I wonder if that was similar to the deal they had around Bugs’ 50th birthday, that’s how I saw classics like “Baton Bunny” and “Big House Bunny” on the big screen around 1990. I never thought there was anything wrong with that at all, but then I guess I wasn’t the majority who complained.

      And while I don’t remember that era of the early 80’s and seeing any Universal cartoons before a film in a theater, I do remember “Smoked Hams” being played before the sequel to Problem Child in the early 90’s.

  • I recall seeing a late Walter Lantz Woody Woodpecker in the early 1970s at a drive in where the projectionist didn’t bother to change the anamorphic lens that was being used to project that night’s double feature live action films during the 7 or so minutes that the non-anamorphic 35mm short was running. The cheap, low production values of that cartoon, shown with the improper lens yielded an absurd stretched-out appearance, letterboxing a print that was never intended to be so shown, though adding a general weirdness that, in retrospect, almost filled in for the overall lack of creativity or humor.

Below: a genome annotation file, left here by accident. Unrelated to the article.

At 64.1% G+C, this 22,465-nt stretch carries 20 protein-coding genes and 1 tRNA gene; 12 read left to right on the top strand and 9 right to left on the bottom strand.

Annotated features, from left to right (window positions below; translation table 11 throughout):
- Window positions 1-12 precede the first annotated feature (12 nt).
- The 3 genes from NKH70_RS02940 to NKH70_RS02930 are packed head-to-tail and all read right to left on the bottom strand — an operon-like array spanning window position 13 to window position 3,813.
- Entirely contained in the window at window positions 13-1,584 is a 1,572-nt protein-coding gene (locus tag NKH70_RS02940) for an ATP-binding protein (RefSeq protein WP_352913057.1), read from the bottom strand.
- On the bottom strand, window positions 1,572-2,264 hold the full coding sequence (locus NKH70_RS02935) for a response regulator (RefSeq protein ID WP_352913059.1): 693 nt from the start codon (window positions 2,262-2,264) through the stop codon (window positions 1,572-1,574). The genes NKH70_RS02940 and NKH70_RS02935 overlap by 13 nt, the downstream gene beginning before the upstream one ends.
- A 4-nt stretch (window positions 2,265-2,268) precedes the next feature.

• To Chris Sobieniak: I do remember cartoons before the feature at local theatres; these were single-screen downtown theatres before the mall multiplexes drove them out of business. (The multiplex here is gone too now; the owners were unable or unwilling to bear the cost of switching to digital.) We usually saw very beat-up prints, sometimes even incomplete with a generic end title spliced onto what there was. The manager said they paid a dollar-a-day rental for them and thought they weren’t even worth that much.

    I understand the recent Warner cartoon shorts are only three minutes each, at least partly because they don’t believe audiences will sit through anything longer. Guess that’s why they appear to have concentrated on the Road Runner; they’re all “blackout” gags and they can later take two and knock them together to make a new 6-minute short for their TV package.